A phone that rings as loud as electric drill!
How many times has it happened that you missed your call on the cell phone because you cannot hear it due to the surrounding noise. Well, help may soon be at hand, for researchers have developed a phone that rings as loud as an electric drill to help you hear in noisy workplaces.
The 83 decibels phone (Noisyphone) rings as loud as an electric drill and is very effective in noisy workplaces. Researchers said that the ear-splitting ring is twice the level of a normal phone.
This apart, the phone also has a bright red flashing light that alerts users to an incoming call. The caller's voice is also louder than on normal phones.
The makers of the Noisyphone have claimed that elderly people, who may be hard of hearing, will now never miss another call and can enjoy an audible conversation more comfortably, reports The Mirror.
Priced at 89.95 pounds, the landline phone has a one-inch wide dialling buttons and a speed-dial keypad designed to hold photographs of a family member or friend. By simply pressing one of the pictured key buttons, the user is in direct contact with that person within seconds.
The phone also has three special emergency buttons that can be programmed for numbers such as 999, an on-call doctor and a neighbour or relative. The brains of 14 volunteers. They were all exposed to a series of experiments involving harmless but uncomfortable electric shocks, which were designed to cause anxiety.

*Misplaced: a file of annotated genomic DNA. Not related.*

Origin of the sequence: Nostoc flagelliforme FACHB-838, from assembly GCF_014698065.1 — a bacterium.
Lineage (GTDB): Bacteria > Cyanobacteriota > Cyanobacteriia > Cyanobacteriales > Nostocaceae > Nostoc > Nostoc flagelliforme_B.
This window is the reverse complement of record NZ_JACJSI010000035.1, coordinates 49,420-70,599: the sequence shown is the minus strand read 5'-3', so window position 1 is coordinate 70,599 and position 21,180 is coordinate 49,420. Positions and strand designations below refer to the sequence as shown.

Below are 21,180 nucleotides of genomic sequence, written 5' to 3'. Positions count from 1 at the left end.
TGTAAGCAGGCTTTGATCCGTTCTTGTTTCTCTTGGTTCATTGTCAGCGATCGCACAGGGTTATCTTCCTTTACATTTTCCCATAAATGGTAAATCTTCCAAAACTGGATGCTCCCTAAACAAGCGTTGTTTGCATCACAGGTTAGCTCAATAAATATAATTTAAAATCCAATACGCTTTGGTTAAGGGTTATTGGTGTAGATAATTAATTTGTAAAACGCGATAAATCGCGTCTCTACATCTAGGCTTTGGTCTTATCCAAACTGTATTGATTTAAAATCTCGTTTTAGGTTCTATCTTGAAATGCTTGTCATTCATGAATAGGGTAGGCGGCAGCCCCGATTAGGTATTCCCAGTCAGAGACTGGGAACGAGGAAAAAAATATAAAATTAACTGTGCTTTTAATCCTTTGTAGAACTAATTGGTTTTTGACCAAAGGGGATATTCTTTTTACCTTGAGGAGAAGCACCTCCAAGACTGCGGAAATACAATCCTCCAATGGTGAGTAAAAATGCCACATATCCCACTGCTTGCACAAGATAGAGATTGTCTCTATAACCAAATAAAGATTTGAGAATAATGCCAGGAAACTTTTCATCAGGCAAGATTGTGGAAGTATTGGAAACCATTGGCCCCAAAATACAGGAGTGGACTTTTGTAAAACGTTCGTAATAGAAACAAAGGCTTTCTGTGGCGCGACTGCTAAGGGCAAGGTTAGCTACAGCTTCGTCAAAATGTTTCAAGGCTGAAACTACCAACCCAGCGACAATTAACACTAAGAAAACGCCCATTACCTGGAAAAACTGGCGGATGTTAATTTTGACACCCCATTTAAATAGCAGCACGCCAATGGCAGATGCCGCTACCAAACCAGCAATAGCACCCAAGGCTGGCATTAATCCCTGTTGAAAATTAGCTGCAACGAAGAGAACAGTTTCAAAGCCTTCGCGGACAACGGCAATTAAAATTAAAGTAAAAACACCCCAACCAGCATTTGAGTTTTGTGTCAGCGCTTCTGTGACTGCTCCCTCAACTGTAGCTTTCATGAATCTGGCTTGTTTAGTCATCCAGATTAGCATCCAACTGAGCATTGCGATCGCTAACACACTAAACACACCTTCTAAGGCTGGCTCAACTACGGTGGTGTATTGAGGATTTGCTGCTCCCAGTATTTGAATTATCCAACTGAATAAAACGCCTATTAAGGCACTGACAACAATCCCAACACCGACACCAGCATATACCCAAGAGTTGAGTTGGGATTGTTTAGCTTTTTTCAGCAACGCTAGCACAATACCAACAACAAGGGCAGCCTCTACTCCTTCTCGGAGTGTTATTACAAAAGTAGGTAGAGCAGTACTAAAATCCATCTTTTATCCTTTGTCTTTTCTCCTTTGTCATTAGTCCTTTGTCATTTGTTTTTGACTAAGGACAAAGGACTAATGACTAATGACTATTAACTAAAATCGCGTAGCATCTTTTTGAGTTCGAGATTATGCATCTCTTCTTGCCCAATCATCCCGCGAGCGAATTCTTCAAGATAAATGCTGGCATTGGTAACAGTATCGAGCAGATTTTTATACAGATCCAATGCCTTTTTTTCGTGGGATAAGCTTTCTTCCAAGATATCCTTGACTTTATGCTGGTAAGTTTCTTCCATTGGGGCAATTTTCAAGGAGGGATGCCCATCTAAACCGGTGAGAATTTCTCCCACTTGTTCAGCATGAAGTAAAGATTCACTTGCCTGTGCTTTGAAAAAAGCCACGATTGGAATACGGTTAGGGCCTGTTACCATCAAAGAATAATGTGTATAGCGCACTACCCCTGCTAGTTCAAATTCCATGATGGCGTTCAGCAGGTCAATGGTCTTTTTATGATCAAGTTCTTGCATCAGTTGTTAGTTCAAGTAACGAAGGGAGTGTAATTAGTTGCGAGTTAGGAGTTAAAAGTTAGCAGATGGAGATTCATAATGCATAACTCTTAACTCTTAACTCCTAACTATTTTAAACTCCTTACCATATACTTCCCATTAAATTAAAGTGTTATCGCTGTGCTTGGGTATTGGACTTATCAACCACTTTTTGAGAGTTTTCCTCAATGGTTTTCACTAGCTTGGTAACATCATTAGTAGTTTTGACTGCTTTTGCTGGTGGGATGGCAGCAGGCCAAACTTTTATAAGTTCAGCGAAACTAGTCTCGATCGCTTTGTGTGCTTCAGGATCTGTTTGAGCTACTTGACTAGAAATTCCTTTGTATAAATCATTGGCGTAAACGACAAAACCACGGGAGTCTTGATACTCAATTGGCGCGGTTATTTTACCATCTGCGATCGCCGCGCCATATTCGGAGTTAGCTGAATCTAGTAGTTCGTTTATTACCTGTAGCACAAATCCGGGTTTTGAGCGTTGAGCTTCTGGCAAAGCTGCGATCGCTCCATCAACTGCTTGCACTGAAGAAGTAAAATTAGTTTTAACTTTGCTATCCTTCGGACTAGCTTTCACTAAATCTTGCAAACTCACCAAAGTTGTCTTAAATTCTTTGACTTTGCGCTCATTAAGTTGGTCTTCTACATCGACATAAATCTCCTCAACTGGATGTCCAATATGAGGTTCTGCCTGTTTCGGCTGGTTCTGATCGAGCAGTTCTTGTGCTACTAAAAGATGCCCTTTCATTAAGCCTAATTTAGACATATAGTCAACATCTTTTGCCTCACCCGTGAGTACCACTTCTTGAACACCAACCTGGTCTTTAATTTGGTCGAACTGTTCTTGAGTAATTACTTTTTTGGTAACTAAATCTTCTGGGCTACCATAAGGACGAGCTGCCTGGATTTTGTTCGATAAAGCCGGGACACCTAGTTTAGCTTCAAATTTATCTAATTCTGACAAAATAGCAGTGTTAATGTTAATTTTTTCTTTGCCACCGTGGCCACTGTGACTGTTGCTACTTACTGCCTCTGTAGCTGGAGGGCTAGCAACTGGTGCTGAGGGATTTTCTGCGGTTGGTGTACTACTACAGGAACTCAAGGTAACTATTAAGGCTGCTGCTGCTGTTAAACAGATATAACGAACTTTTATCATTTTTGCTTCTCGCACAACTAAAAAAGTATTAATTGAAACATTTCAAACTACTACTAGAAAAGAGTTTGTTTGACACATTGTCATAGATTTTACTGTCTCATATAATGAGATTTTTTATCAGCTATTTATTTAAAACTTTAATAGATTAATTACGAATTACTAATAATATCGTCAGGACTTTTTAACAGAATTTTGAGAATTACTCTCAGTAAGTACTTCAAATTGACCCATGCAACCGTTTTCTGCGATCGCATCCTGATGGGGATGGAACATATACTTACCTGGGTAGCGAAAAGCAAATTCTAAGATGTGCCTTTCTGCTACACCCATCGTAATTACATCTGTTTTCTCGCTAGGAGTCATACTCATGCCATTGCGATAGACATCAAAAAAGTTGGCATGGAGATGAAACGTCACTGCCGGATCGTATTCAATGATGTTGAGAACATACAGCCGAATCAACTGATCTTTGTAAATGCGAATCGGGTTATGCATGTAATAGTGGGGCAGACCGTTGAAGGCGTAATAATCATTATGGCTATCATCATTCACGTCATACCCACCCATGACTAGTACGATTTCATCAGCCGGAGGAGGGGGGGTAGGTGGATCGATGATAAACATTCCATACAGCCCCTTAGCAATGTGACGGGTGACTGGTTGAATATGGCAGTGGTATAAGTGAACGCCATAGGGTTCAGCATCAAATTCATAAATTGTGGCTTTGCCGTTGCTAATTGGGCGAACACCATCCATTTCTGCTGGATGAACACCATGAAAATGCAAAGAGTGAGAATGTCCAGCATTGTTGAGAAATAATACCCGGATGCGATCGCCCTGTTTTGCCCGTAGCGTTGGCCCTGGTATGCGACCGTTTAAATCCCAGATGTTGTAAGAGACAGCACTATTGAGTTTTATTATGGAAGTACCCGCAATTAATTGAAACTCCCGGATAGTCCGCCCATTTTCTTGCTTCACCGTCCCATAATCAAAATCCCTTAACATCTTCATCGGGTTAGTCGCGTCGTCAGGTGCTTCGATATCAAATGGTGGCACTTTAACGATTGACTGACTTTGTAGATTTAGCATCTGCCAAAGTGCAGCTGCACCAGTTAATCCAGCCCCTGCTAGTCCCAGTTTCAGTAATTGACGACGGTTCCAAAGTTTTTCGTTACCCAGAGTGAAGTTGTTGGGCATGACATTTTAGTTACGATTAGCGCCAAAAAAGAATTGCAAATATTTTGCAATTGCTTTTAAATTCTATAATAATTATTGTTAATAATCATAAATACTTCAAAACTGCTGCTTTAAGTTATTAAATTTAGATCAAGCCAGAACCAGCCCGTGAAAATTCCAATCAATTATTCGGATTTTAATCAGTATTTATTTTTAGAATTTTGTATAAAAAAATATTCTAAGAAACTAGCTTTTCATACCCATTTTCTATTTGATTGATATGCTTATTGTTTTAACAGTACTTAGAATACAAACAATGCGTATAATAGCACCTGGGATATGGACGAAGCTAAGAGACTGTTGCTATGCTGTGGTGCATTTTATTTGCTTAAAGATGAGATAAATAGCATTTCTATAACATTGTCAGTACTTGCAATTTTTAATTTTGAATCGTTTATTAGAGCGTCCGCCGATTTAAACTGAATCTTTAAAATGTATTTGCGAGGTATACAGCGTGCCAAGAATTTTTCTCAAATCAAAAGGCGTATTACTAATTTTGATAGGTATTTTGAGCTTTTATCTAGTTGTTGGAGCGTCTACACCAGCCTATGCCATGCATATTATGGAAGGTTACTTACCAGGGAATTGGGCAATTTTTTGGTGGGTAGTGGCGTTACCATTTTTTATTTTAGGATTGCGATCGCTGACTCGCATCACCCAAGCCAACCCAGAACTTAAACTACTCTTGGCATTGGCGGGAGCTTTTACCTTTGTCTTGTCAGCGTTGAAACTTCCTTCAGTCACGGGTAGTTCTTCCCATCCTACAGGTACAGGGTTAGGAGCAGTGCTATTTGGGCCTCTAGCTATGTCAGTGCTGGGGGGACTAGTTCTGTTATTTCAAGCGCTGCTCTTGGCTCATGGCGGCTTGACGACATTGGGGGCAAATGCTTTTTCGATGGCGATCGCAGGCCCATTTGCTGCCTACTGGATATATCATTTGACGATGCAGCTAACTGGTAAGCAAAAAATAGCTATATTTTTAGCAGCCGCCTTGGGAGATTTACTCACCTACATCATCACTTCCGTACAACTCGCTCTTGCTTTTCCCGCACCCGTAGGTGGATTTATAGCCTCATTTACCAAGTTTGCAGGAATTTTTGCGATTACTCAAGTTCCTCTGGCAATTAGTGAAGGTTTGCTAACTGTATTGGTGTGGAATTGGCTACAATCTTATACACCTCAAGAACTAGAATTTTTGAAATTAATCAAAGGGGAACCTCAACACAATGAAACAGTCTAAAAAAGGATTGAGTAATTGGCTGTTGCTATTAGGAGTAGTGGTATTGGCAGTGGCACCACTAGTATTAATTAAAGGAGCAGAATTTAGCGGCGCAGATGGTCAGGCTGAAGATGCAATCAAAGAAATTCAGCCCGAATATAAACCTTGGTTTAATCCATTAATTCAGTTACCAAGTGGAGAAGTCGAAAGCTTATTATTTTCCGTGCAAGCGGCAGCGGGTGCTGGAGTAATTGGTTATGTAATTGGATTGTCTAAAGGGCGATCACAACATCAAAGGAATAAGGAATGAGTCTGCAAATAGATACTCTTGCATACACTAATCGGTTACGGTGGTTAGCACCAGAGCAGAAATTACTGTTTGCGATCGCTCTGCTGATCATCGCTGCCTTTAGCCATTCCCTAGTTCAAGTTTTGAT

Findings revealed that volunteers who had the least anxiety responses, which was gauged by how sweaty their palms were during the tests, tended to have thicker vmPFCs and vice versa.
"These results suggest that a bigger vmPFC may be protective against anxiety disorders or that a smaller one may be a predisposing factor," said Dr Milad.
Researchers said that now they would look at genetic and other environmental factors to see what made the brain differences, adding, that in the future, it might be possible to measure a person's vmPFC to predict whether they are more prone to anxiety disorders such as PTSD.
"We know that some people are more vulnerable to stress and anxiety and it is nice to have a biological correlate of that. Certainly, that part of the brain is associated with a whole manner of psychiatric vulnerabilities. It is not surprising that anxiety disorders may also have part of their underlying vulnerability in that area," said Dr. Hallstrom.